**Confidence**
Using *a*_{90/95} as a single-number summary of
an entire *POD*(*a*) relationship is not without its detractors, I among them.
Still, with all its shortcomings it is the currency for comparing NDE systems, and quality
practitioners need to be able to estimate it. It also provides a specific example of a
general procedure for determining an entire confidence contour. The confidence contour is
the locus of (*L*, *S*) pairs expected to encompass the true (*L*, *S*)
in 95% of similar experiments. Unfortunately, the corresponding *POD*(*a*) lower
bound does NOT have a simple functional form like logit or probit, but depends on the
shape of the (*L*, *S*) confidence contour, which itself depends on the
experimental design (selection of cracksizes) and the inspection results. The idea is to
select plausible values (values within a 95% confidence region) for which the cracksize at
90% *POD* is as large as possible, such that any further increase would require
parameter estimates no longer supported by the data, according to some criterion.
Hosmer and Lemeshow (1989) observe that some
pharmacological applications may be concerned only with the model's "slope"
(interpreted as incremental improvement per incremental change in the independent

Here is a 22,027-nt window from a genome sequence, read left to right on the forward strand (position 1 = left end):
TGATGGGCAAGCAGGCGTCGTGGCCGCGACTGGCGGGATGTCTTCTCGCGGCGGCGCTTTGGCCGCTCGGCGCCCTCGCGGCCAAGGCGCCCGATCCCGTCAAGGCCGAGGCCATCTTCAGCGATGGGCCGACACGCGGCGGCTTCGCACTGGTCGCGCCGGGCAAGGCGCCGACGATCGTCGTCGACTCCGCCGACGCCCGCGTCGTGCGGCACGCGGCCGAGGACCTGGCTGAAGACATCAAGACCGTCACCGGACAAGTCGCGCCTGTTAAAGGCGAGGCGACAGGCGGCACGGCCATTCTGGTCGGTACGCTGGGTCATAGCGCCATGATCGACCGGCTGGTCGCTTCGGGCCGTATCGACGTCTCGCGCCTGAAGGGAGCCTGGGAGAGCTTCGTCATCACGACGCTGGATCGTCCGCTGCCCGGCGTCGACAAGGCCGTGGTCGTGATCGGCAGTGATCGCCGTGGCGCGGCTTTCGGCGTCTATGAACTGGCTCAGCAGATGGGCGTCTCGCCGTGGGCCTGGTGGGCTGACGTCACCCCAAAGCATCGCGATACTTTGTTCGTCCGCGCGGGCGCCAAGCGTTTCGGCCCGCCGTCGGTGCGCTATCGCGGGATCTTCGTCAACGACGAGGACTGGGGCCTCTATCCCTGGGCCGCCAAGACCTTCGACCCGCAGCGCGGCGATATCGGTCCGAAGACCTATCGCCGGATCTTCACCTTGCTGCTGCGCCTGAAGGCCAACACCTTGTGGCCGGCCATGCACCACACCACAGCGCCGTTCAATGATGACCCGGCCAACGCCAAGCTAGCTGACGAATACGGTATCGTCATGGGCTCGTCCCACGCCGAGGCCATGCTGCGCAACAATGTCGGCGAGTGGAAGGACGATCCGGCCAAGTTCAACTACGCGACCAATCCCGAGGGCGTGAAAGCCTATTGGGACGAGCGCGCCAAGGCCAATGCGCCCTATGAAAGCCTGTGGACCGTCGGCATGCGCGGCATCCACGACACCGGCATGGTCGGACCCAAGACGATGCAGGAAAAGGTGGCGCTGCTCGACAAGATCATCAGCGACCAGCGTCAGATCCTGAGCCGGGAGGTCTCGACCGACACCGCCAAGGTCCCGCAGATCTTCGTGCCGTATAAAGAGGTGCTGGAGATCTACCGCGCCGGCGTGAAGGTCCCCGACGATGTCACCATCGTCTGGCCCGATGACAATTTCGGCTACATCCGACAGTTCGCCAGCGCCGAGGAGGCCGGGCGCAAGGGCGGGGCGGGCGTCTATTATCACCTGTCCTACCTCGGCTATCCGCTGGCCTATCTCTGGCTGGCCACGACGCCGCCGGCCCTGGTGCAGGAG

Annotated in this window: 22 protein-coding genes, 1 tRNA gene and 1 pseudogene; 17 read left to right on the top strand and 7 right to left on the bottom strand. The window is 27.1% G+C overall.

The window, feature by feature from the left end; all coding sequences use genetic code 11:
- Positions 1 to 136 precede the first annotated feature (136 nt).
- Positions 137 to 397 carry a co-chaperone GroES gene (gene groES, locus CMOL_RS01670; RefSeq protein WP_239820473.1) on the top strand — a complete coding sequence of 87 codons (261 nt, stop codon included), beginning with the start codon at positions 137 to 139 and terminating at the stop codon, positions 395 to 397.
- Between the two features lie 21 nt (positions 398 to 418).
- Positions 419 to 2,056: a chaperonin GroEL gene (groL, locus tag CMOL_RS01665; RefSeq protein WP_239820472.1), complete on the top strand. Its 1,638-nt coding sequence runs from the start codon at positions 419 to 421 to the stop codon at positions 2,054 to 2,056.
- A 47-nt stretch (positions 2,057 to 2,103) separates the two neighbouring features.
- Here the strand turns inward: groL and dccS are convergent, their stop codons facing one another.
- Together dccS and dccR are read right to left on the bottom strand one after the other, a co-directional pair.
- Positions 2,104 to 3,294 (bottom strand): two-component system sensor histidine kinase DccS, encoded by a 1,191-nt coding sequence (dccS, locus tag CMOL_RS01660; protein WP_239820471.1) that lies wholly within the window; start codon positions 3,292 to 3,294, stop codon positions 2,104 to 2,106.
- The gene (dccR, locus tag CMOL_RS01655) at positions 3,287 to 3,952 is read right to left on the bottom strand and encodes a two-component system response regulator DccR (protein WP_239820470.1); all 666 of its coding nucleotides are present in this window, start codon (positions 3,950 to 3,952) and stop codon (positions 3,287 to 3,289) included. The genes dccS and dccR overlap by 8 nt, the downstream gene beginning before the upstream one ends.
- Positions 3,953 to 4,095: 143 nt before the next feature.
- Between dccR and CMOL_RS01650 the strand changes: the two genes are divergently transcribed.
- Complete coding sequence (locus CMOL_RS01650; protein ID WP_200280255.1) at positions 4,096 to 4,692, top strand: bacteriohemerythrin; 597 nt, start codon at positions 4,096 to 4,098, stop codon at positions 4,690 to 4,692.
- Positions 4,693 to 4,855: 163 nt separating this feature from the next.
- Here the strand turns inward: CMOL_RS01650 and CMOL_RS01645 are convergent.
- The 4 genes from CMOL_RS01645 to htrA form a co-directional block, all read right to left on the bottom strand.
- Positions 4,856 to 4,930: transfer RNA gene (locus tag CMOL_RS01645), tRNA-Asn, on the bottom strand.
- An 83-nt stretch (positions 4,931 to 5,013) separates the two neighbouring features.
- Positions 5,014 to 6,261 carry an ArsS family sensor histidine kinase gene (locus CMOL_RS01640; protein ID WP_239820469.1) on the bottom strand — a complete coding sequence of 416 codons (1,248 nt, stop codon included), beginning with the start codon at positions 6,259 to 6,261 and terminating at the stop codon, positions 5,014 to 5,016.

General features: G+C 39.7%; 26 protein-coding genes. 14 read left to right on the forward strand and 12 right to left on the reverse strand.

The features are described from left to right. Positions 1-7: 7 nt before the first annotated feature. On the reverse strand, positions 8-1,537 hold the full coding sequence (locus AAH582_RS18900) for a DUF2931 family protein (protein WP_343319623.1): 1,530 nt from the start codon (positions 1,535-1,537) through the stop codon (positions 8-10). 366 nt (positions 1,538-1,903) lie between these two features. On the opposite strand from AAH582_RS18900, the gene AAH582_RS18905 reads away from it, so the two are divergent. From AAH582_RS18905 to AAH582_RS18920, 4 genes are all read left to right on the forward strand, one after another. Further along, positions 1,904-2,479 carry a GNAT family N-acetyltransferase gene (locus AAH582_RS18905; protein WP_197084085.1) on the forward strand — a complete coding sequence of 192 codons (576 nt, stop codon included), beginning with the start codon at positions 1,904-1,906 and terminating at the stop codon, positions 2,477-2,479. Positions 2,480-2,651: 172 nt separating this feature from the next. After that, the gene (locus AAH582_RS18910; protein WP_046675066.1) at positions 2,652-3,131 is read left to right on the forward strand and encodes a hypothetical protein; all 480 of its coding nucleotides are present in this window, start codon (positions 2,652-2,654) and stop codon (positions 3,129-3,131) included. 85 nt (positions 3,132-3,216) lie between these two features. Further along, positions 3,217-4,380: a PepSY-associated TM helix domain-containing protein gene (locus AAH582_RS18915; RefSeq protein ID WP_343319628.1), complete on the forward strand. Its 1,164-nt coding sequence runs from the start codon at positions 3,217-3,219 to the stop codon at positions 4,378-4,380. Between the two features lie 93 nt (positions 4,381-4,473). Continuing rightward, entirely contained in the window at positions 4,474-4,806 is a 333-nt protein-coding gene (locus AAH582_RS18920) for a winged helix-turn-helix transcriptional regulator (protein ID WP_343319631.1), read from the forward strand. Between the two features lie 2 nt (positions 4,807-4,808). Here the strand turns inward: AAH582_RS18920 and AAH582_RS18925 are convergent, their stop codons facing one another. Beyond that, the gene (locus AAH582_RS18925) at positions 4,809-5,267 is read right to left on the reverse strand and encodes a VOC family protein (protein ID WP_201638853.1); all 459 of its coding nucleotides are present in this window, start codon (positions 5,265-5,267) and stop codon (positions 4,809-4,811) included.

variable) and are thus interested in confidence bounds for a single parameter only, and
Normal theory methods are usually used to establish confidence bounds on individual
parameter estimates. Simultaneous confidence intervals for multiple parameters also often
rely on Normal theory methods due to the computational simplification afforded by the
asymptotic behavior of the likelihood function (e.g.: McCallagh and Nelder, 1989).
However, for different applications, Ostrouchov and Meeker (1988) and Vander Wiel and
Meeker (1990) compare normal theory and likelihood ratio methods for constructing
confidence intervals for parameter estimates and suggest the increased computational
demands of likelihood ratio methods are warranted by their superior performance. The
likelihood ratio statistic is L = -2ln(*l*/*l*_{0}),
where *l*_{0} is the maximum likelihood, and* l* is the likelihood
evaluated at other parameter values. This statistic has an asymptotic c^{2} distribution with
degrees of freedom equal to parameter rank, (c.f.: Kendall and Stuart, 1979) which for a
two parameter model is 2. We will use this criterion to establish our confidence region.
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